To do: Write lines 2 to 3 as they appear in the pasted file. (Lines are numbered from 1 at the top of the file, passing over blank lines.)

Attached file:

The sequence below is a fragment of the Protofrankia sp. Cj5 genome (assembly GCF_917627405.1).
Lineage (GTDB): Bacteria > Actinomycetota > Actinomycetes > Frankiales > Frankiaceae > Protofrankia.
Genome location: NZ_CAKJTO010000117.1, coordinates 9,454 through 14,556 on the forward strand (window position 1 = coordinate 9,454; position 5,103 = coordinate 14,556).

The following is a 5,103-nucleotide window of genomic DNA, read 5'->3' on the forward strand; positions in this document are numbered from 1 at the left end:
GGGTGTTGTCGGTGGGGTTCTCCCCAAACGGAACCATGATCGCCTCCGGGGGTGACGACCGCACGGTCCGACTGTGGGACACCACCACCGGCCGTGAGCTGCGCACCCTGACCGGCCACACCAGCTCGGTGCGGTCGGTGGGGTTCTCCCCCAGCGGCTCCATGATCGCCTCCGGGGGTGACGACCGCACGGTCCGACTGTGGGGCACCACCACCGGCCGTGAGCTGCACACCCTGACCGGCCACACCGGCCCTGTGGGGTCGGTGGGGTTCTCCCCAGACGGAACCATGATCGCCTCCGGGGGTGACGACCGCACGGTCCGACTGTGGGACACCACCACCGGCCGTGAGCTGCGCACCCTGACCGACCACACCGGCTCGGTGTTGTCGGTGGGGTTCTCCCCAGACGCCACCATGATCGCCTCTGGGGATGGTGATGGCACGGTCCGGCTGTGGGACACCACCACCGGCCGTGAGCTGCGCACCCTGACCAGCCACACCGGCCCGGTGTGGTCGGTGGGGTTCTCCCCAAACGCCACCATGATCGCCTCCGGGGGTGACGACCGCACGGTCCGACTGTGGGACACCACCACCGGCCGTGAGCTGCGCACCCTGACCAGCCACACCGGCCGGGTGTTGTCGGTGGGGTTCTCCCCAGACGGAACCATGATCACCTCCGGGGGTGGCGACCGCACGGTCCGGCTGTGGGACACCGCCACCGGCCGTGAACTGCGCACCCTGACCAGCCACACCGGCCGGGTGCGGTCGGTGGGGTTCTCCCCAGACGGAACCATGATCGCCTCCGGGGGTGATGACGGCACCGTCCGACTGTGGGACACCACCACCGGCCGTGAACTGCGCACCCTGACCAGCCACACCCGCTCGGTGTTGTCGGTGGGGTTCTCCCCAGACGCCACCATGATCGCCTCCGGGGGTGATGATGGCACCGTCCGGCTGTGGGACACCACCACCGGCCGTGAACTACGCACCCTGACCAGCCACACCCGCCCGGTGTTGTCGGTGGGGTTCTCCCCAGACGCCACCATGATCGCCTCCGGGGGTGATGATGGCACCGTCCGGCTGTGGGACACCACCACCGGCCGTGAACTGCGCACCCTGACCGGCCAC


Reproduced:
Lineage (GTDB): Bacteria > Actinomycetota > Actinomycetes > Frankiales > Frankiaceae > Protofrankia.
Genome location: NZ_CAKJTO010000117.1, coordinates 9,454 through 14,556 on the forward strand (window position 1 = coordinate 9,454; position 5,103 = coordinate 14,556).